Bueckers returns as No. 7 UConn routs St. John’s 93-38

David Butler II-USA TODAY Sports
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HARTFORD, Conn. – UConn’s Azzi Fudd predicted earlier this month that the Huskies would become a “nasty” team once all of its players were healthy.

Star guard Paige Bueckers returned Friday from the left knee injury that had kept her out for more than two months, and No. 7 Connecticut looked like it was living up to Fudd’s expectations in a 93-38 rout of St. John’s.

The reigning national player of the year scored eight points and had two rebounds and one assist in the 12 minutes that coach Geno Auriemma allowed her to play. She had not been on the court since Dec. 5, when she suffered a tibial plateau fracture and torn meniscus in her left knee during the final seconds of the Huskies’ win over Notre Dame.

“I was nervous, but I was just so excited, so happy,” Bueckers said after Friday’s game. “I’ve never been more happy to be on a minutes restriction. Just to see my name in a box score with minutes next to it is just surreal to me, amazing to me just to be back in this position.”

The sophomore didn’t start, but checked in with 3:41 left in the first quarter to a standing ovation with the Huskies already leading 19-4.

The fans were on their feet again after Bueckers made a couple of juke moves and drained her first shot to beat the first-quarter buzzer. The Huskies led 30-8 after 10 minutes.

“The first basket, it wouldn’t be me if it wasn’t something extra,” she said. “So, I don’t know, it was a lot of fun.”

Fudd led the Huskies (21-5, 15-1 Big East) with 19 points. Aaliyah Edwards added 16 and Christyn Williams, Olivia Nelson-Ododa, Caroline Ducharme each scored 13.

Coach Geno Auriemma said Bueckers’ return has given the entire team more confidence as it heads towards the postseason, in large part because the rest of his players have been forced to take on more responsibility in her absence.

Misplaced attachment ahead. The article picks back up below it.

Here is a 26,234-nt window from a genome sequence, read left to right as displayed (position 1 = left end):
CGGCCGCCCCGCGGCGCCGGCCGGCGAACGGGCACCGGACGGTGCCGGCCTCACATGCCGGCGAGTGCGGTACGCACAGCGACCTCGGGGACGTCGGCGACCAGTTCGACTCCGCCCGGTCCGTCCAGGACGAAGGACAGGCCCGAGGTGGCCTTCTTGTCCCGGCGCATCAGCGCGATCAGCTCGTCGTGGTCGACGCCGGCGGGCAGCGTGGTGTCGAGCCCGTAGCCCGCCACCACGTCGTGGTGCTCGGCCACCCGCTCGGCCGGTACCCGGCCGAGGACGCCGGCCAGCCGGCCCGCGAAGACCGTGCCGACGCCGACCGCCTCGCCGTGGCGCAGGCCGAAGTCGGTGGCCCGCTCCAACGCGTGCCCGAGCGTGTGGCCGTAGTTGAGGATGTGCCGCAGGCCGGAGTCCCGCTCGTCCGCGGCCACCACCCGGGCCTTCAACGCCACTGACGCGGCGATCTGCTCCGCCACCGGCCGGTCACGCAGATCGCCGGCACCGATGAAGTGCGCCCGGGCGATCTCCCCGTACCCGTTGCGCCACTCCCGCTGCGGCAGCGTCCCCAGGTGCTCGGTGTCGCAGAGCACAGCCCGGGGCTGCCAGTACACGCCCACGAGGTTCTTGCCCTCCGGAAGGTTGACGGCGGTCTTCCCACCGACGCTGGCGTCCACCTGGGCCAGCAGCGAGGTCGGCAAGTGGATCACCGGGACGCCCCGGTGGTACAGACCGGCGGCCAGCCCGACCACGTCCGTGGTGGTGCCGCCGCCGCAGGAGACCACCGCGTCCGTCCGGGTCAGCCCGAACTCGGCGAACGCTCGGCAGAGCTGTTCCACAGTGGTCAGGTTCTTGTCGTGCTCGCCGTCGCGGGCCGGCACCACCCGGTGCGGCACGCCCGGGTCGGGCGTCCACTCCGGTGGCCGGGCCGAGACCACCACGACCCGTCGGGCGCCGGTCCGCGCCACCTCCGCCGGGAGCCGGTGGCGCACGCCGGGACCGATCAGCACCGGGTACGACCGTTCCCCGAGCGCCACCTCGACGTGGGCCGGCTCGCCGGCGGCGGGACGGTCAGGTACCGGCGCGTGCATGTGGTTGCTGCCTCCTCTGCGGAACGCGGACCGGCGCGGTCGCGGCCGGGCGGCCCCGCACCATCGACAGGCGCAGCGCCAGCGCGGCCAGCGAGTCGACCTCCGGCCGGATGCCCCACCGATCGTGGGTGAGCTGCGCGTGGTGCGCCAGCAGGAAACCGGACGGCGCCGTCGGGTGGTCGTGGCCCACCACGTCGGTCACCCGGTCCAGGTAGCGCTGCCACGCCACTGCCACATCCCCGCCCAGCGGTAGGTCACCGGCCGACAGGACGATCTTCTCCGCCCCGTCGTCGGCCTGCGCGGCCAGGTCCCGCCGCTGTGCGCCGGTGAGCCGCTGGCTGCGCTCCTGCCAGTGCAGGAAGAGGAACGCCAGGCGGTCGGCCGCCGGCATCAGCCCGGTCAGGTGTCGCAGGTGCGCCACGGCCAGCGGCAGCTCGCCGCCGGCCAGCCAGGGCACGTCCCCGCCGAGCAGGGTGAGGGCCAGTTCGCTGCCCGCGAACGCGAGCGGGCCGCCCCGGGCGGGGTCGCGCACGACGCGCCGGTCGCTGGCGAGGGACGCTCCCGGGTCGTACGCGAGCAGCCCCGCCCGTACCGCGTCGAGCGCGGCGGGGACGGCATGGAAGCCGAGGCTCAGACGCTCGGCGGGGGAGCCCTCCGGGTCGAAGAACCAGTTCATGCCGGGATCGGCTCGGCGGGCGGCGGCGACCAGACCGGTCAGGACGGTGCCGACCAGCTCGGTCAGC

“The team that she came back to is a better team, has a better understanding of what we’re trying to do,” he said. “It has more players that can do more things than they could do the last time she played.”

Camree Clegg and Kadaja Bailey each had nine points for St. John’s (11-17, 7-11), which had won four of its previous five games.

The Red Storm was never in this one. UConn scored the game’s first 17 points, led 51-19 at the half and 78-28 after three quarters.

But Fudd said she doesn’t feel the team has quite arrived at her standard of being “nasty.”

“Not yet, not yet,” she said. “We’re going to get better.”

BIG PICTURE

St. John’s: The Red Storm came in averaging 73.8 points points per game. They were held to 26.4% shooting (14 of 53) in this one.

Coach John Tartamella said Bueckers’ return may have given the Huskies a lift, but had little to do with his team’s poor performance.

“Obviously we just had to be ready whether she was going to play or not,” he said. “UConn is not a team that is not going to show up.”

UConn: Bueckers averaged 21.2 points, 6.2 assists and 5.5 rebounds in the six games she played before her injury. UConn went 15-4 without her, falling out of the top 10 for a short time, which was the first time that had happened since 2005. She was one of eight UConn players to miss at least two games this season. Edwards and Evina Westbrook have been the only players to make an appearance in every game this season.

“Because of that, they feel like they’ve built up a reserve,” Auriemma said. “They are in better shape, because they’ve played so many minutes. They’re mentally, hopefully, a little bit better because of what they went through.”

KEY STATS

UConn outscored St. John’s 50-10 in the paint and 21-0 on the fast break. The Huskies also outrebounded the Red Storm 41-23.

POLL IMPLICATIONS

UConn has now won six straight headed into Sunday’s season regular-season finale, which is likely to get the attention of some voters, especially with Bueckers back.

UP NEXT

St. John’s: The Red Storm finish the regular season at Marquette on Sunday.

UConn: The Huskies also close the regular season on Sunday when they return to campus to host Providence.